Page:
Andrew Yuan

Year of Graduation: 
Andrew Yuan '24 standing in Class of 1945 Library

"The history curriculum at Exeter has propelled me to look at history in a more nuanced way, and in a more civic way."

In the basement of the Class of 1945 Library, amid boxes and folders stocked with brittle pages tinted brown with age, Andrew Yuan ’24 is excavating a part of Exeter’s history too long left in the shadows.

For his senior project, “The Legacy of Slavery at Exeter,” Yuan mined the school’s archives, the records of the Exeter Historical Society and a wealth of other digital and analog resources to create a multilayered investigation of the relationship between the Academy and the institution of slavery over a period of more than 100 years.

“It’s a part of history that has not been recognized as it should have been,” Yuan says. “There was a need to really get down in the archives to know what went down during the years of Exeter’s founding as an institution, how slavery shaped it and how we as a community are reconciling [ourselves] with that fact.”

In choosing the focus of his research, Yuan was inspired by colleges and universities around the country who have reexamined the legacy of slavery at their institutions, including Brown and Harvard. His completed project explores the historical context of how slavery functioned in New England at the time and delves into the lives of several individuals known to have been enslaved by John Phillips and his family members. It goes on to investigate the ties between the Academy and slavery from the late 18th to early 19th centuries and consider the lasting implications of that legacy today.

“When we’re talking about accepting youth from every quarter, we use that as a praise for the diversity that we have on campus right now,” Yuan says. “But it should also be acknowledgement of the fact that the first few international students we accepted were [the children of] West Indies plantation owners.”

At Exeter, Yuan has taken high-level courses in both STEM and humanities, but has made history his main focus. He credits the three-course U.S. history sequence with piquing his interest in the subject, as well as instructors like Betty Luther-Hillman and Aykut Kilinc, with whom he has studied both U.S. history and the contemporary Middle East. “The history curriculum at Exeter has propelled me to look at history in a more nuanced way, and in a more civic way,” Yuan says.

During his upper year, Yuan and other students successfully petitioned History Department Chair Kent McConnell to restart a senior-level seminar, HIS 999, focused on doing independent research using mainly the Academy Archives. The course had been suspended when access to the archives was limited during the COVID-19 pandemic.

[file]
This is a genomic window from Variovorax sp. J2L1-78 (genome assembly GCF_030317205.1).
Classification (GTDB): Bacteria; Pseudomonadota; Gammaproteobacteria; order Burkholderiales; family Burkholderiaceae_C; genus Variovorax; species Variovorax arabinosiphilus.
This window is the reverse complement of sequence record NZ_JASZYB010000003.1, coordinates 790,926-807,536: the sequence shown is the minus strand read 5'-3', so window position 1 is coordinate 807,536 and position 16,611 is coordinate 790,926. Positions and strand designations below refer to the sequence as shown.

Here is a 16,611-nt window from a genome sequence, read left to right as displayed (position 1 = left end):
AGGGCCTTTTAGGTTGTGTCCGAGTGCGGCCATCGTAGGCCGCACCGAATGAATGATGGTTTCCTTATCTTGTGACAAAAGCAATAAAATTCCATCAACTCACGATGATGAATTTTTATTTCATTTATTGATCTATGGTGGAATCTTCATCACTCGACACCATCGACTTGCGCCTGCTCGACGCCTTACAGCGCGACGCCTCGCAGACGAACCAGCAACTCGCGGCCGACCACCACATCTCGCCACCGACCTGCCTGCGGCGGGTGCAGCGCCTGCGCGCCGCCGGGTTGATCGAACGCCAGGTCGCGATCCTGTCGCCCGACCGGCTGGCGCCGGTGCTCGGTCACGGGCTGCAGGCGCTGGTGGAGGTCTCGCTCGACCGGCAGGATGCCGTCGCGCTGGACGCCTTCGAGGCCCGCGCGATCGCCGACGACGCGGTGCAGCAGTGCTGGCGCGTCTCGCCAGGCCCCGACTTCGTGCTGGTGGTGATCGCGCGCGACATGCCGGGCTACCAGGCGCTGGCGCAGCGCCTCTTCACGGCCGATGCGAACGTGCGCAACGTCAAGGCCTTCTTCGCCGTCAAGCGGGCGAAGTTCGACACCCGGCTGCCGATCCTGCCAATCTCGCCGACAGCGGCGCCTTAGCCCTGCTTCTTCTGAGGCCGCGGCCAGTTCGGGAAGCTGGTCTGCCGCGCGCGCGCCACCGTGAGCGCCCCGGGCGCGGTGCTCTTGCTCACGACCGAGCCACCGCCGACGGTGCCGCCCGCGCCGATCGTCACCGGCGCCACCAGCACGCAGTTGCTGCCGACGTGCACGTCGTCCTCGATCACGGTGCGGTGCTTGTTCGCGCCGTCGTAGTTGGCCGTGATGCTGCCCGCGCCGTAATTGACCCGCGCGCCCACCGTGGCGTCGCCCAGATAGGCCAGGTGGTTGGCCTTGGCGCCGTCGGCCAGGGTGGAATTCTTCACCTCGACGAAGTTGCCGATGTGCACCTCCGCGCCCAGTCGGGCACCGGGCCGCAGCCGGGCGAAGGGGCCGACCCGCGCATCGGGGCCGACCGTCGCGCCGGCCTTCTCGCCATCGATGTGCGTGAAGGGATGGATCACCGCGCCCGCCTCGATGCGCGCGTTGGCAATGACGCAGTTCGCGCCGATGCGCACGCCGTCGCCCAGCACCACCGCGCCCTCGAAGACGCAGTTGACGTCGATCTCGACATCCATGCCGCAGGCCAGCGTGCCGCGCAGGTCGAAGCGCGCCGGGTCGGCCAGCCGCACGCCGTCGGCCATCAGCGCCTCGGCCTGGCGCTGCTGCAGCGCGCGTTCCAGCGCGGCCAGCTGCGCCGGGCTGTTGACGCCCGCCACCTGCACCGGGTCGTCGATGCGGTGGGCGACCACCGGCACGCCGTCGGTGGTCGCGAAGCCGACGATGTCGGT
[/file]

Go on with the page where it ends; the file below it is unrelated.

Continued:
Inspired to dive into the study of Exeter’s legacy of slavery, Yuan read about a fellow alum, Carissa Chen ’17, who researched descendants of the enslaved people connected with Harvard while an undergraduate there. He reached out to Chen and ended up consulting her multiple times during his own research.

For his senior project, Yuan expanded on his HIS 999 paper, and focused more on the 1830s through the 1860s, an era of intense national divisions over the slavery question that eventually culminated in the Civil War. “Contrary to what I had originally believed…[during this period] Exeter expanded on its admission of families from the South, who came from plantations, who owned multiple slaves,” he says. “Many Exonians joined the Confederacy as soldiers voluntarily…and many of these students were raised in the North, in families who were very anti-slavery and pro-Union.”

Yuan presented his project last fall to fellow students, faculty and staff, and he is also a member of the Committee to Study Slavery and its Legacy at Exeter. Made up of three branches — staff and faculty, alumni and students — the committee has been charged with reporting on the Academy’s history and connection with enslaved persons and making recommendations for how to appropriately recognize and raise awareness of this history in the school community.  

This spring, Yuan will attend the Washington Intern Program. Having worked on congressional and gubernatorial campaigns and interned at his congressional district office in New York City, he’s excited to pursue policy change both at Exeter and on the wider stage.

When it comes to shedding light on the Academy’s relationship with slavery, however, he draws a clear line. “I'm not stepping into the role of an activist while I'm doing this historical research,” he says. “I'm just trying to restore history.”

— Sarah Pruitt '95